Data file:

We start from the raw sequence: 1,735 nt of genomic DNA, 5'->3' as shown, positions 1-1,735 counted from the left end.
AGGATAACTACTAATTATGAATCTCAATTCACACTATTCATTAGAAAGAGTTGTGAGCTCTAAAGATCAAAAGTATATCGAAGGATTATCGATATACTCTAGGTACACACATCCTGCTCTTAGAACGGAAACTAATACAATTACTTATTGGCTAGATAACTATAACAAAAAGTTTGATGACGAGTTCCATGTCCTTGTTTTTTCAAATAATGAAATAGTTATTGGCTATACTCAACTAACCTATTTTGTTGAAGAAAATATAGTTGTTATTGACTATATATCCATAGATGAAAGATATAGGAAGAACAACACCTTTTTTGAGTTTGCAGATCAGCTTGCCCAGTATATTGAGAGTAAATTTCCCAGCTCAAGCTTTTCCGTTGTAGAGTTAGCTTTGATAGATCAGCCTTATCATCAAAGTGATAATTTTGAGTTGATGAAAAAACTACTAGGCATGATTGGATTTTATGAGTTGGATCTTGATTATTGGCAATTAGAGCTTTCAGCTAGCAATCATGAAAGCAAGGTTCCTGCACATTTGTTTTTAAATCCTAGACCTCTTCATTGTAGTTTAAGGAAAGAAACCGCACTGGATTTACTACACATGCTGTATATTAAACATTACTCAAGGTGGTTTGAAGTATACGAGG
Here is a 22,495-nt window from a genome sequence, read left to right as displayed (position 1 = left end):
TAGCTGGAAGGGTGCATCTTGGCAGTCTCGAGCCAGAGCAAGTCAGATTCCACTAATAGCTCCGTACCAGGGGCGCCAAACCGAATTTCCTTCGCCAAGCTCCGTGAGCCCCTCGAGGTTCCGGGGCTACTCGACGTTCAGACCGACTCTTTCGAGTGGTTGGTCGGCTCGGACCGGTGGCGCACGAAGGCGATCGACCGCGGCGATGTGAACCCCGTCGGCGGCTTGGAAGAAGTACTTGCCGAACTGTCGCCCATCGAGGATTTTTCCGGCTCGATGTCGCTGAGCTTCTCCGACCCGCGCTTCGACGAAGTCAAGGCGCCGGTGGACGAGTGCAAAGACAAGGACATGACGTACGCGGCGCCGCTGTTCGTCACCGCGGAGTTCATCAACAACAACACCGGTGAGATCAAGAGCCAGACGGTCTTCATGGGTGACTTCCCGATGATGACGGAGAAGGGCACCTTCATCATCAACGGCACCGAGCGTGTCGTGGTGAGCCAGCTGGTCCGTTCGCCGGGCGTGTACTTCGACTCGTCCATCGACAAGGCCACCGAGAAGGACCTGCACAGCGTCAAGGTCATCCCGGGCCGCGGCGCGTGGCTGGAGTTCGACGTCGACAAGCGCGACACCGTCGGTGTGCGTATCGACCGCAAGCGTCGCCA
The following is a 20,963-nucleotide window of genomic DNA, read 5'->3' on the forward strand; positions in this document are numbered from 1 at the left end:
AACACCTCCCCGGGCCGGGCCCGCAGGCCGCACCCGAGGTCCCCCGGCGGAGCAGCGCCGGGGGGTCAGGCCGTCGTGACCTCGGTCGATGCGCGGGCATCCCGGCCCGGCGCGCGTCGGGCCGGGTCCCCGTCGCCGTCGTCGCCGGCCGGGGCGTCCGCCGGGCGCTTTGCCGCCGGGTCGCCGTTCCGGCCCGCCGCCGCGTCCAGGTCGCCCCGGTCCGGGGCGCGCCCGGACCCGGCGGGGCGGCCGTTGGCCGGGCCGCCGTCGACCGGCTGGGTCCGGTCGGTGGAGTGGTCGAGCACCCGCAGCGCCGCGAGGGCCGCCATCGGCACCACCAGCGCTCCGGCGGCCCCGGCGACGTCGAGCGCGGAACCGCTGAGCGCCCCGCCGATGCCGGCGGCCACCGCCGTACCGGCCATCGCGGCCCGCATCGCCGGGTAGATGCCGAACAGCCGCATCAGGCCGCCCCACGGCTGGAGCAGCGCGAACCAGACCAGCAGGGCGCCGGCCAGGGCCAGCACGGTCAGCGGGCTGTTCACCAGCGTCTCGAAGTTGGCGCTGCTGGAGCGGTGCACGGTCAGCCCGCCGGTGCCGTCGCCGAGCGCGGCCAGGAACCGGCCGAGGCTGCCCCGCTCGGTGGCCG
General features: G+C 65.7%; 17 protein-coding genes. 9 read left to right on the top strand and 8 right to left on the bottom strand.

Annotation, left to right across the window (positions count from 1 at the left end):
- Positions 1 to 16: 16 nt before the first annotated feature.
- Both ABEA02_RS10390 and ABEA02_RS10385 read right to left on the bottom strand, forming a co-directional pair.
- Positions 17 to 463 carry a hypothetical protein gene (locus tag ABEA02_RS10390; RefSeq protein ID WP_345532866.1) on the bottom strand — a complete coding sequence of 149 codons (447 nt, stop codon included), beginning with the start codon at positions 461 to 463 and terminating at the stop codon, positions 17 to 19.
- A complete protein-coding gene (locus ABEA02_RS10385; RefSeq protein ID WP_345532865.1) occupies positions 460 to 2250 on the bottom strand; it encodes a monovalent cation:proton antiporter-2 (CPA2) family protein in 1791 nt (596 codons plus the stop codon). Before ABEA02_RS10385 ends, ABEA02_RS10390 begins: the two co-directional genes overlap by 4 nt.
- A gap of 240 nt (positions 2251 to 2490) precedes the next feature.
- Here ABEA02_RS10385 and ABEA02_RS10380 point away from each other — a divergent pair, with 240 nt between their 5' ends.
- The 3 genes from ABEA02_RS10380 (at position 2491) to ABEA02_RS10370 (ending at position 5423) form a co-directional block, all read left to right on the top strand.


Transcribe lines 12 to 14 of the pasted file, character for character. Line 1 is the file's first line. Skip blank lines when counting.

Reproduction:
- A complete protein-coding gene (locus ABEA02_RS10385; RefSeq protein ID WP_345532865.1) occupies positions 460 to 2250 on the bottom strand; it encodes a monovalent cation:proton antiporter-2 (CPA2) family protein in 1791 nt (596 codons plus the stop codon). Before ABEA02_RS10385 ends, ABEA02_RS10390 begins: the two co-directional genes overlap by 4 nt.
- A gap of 240 nt (positions 2251 to 2490) precedes the next feature.
- Here ABEA02_RS10385 and ABEA02_RS10380 point away from each other — a divergent pair, with 240 nt between their 5' ends.